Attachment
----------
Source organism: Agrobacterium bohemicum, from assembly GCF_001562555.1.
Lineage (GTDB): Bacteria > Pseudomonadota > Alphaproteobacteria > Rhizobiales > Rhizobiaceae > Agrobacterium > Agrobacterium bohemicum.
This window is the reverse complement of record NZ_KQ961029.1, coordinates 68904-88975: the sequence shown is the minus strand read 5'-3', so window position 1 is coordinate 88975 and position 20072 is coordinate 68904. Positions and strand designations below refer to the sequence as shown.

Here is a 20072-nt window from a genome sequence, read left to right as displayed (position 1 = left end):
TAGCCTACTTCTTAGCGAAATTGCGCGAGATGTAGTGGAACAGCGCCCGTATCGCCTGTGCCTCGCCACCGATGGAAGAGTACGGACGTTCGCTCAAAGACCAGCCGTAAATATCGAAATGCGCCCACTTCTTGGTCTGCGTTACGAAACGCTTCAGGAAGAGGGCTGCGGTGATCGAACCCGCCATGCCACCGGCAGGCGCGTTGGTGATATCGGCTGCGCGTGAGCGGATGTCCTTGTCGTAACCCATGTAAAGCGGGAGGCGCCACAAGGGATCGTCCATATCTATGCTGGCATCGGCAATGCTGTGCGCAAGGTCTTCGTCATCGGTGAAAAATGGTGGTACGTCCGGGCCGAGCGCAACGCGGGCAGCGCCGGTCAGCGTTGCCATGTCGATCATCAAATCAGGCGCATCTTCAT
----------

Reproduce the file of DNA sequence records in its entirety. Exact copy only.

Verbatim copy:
Source organism: Agrobacterium bohemicum, from assembly GCF_001562555.1.
Lineage (GTDB): Bacteria > Pseudomonadota > Alphaproteobacteria > Rhizobiales > Rhizobiaceae > Agrobacterium > Agrobacterium bohemicum.
This window is the reverse complement of record NZ_KQ961029.1, coordinates 68904-88975: the sequence shown is the minus strand read 5'-3', so window position 1 is coordinate 88975 and position 20072 is coordinate 68904. Positions and strand designations below refer to the sequence as shown.

Here is a 20072-nt window from a genome sequence, read left to right as displayed (position 1 = left end):
TAGCCTACTTCTTAGCGAAATTGCGCGAGATGTAGTGGAACAGCGCCCGTATCGCCTGTGCCTCGCCACCGATGGAAGAGTACGGACGTTCGCTCAAAGACCAGCCGTAAATATCGAAATGCGCCCACTTCTTGGTCTGCGTTACGAAACGCTTCAGGAAGAGGGCTGCGGTGATCGAACCCGCCATGCCACCGGCAGGCGCGTTGGTGATATCGGCTGCGCGTGAGCGGATGTCCTTGTCGTAACCCATGTAAAGCGGGAGGCGCCACAAGGGATCGTCCATATCTATGCTGGCATCGGCAATGCTGTGCGCAAGGTCTTCGTCATCGGTGAAAAATGGTGGTACGTCCGGGCCGAGCGCAACGCGGGCAGCGCCGGTCAGCGTTGCCATGTCGATCATCAAATCAGGCGCATCTTCAT